Some disturbing developments have come up in the news for the past week. Although individual and self-contained, these incidents all have a central theme: our national complicity in fraud.
In one week, 80 people were charged by the Federal Bureau of Investigation in the USA for illegally obtaining 46 million dollars through elaborate internet scams. Most of these people were Nigerians. In the same week, a prominent Nigerian businessman named Obinwanne Okeke was arrested for being involved in fraud. Okeke has previously been recognized under Forbes’ under-30 list for young and promising African entrepreneurs.
Shortly thereafter, popular Nigerian e-commerce powerhouse Jumia, discovered an internal scam
involving fraudulent orders worth over 17.5 million dollars in gross merchandise volume value.The marketplace platform, due to the work of fraudulent internal staff members, had wrongly inflated its order volume.
We reacted to the FBI fiasco by attempting to wash our hands of the incident, blaming it entirely on the Igbo ethnic group. Emphasizing the ethnicity of convicts does not free the rest of the country from culpability for generating a culture wherein fraud is considered acceptable. Regardless of what ethnic group those engaged in fraud come from, the truth of the matter is that we as a society support fraud until fraudsters get caught. We follow them on social media and laud their lavish lifestyles, aspiring to be like them although we do not know where their money comes from. We encourage our youths to live beyond their means by comparing their lifestyles to those of their affluent and somewhat questionable peers and pressuring them to contribute to the upkeep of often distant relatives. We dance to music which promotes illegal sources of income.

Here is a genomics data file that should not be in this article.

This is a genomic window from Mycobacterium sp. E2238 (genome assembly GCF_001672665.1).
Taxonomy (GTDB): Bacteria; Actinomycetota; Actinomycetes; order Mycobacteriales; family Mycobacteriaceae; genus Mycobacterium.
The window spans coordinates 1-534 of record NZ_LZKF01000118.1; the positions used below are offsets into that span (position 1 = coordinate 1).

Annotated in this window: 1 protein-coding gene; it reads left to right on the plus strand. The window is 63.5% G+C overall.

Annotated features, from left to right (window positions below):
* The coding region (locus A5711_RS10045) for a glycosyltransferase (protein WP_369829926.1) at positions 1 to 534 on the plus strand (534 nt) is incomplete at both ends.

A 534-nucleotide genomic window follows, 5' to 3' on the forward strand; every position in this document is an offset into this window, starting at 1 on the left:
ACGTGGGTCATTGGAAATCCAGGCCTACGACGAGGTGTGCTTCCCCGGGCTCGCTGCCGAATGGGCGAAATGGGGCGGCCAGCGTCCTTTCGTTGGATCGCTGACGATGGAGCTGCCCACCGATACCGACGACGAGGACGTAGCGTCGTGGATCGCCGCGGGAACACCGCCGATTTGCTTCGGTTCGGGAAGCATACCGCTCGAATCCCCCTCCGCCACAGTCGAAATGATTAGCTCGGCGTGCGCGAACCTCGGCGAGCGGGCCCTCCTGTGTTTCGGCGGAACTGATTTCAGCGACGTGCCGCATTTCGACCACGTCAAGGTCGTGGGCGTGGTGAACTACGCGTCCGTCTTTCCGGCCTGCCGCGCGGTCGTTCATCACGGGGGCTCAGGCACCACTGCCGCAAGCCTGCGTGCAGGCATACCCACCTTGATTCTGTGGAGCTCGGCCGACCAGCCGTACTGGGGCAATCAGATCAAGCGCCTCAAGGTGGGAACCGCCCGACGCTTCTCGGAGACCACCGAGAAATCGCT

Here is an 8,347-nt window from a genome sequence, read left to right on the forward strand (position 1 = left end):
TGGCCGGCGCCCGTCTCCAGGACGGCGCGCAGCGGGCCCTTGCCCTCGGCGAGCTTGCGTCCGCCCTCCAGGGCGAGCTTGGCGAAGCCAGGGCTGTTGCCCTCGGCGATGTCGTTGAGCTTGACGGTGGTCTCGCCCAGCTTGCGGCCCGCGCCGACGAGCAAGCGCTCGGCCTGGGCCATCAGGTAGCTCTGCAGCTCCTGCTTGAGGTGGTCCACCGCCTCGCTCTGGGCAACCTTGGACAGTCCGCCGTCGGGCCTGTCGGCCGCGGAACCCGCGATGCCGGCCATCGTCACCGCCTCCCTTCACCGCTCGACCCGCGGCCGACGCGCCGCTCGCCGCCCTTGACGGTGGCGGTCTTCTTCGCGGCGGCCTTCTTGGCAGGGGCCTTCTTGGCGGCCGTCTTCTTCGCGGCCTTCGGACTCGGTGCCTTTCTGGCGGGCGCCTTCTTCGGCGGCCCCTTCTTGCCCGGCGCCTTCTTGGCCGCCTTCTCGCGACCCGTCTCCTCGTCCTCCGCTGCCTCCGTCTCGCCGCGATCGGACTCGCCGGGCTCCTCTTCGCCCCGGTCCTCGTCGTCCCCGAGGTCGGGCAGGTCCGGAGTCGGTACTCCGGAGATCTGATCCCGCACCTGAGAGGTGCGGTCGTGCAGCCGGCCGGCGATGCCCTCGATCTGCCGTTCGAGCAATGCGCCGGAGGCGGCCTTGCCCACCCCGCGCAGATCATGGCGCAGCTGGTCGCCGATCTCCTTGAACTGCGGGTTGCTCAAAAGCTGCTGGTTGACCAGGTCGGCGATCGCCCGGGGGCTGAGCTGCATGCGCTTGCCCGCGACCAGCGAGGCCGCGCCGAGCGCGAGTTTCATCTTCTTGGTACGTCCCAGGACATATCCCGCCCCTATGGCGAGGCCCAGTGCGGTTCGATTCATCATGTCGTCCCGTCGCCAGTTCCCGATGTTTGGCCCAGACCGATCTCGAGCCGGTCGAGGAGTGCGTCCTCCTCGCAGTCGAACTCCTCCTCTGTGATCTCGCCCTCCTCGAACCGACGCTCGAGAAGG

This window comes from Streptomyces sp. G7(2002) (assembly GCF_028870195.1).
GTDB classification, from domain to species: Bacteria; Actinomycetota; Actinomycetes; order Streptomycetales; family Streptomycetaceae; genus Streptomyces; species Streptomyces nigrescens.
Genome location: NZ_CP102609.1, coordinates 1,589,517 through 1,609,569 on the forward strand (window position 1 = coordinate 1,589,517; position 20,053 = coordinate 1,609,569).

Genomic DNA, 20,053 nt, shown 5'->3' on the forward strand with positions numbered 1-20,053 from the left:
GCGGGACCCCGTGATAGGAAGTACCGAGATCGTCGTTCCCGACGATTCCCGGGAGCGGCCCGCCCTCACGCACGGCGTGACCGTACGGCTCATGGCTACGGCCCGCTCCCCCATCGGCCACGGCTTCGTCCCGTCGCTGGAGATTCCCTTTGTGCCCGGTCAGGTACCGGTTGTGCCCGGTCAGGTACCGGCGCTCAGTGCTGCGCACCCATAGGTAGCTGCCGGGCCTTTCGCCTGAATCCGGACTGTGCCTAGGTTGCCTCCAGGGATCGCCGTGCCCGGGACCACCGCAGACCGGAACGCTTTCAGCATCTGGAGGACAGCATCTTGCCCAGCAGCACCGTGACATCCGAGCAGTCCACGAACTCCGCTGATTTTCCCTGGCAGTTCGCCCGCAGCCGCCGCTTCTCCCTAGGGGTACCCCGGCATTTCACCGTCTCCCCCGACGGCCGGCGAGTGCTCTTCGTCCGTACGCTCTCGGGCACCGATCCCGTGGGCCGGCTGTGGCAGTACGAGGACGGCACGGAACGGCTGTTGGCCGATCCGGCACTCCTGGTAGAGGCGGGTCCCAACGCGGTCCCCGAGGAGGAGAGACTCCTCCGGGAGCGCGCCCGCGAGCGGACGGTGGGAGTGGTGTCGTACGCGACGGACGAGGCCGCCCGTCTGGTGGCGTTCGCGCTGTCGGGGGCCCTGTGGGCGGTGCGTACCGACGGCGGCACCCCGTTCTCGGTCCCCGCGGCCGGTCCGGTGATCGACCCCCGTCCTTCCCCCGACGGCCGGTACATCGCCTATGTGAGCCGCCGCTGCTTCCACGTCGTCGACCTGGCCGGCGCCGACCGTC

Perhaps our most significant contribution to the continuation of fraud is our refusal to create an anti-fraud culture. As anti-apartheid activist Desmond Tutu once stated, “if you are neutral in situations of injustice, you have chosen the side of the oppressor”. In other words, if we as a society do not take it upon ourselves to call out fraudsters or other individuals with dubious sources of wealth, then we essentially support and promote their illegal activities.
The results of this complacency are tenfold. Nigeria was ranked 149th out of 190 in the 2019 World Bank Ease of Doing Business Score. If we want to see an end to our reputations being dragged through the mud on an international scale, we must cultivate an anti-fraud culture. We must undo the damage that has been done to our international image for the past few years by questioning our own reactions to fraudulent operations.
Furthermore, we must put an end to the do-or-die mentality surrounding wealth. We already know that a small percentage of the population becoming extremely rich through illegal means will not solve economic and developmental issues facing the country at large. However, complacency towards fraud and as a result, a pro-fraud culture, does more damage to Nigeria than the cases of fraud themselves.
Funmilayo Adetokunbo A-A, a political and International Affairs Analyst, writes from Somerset, England, United Kingdom.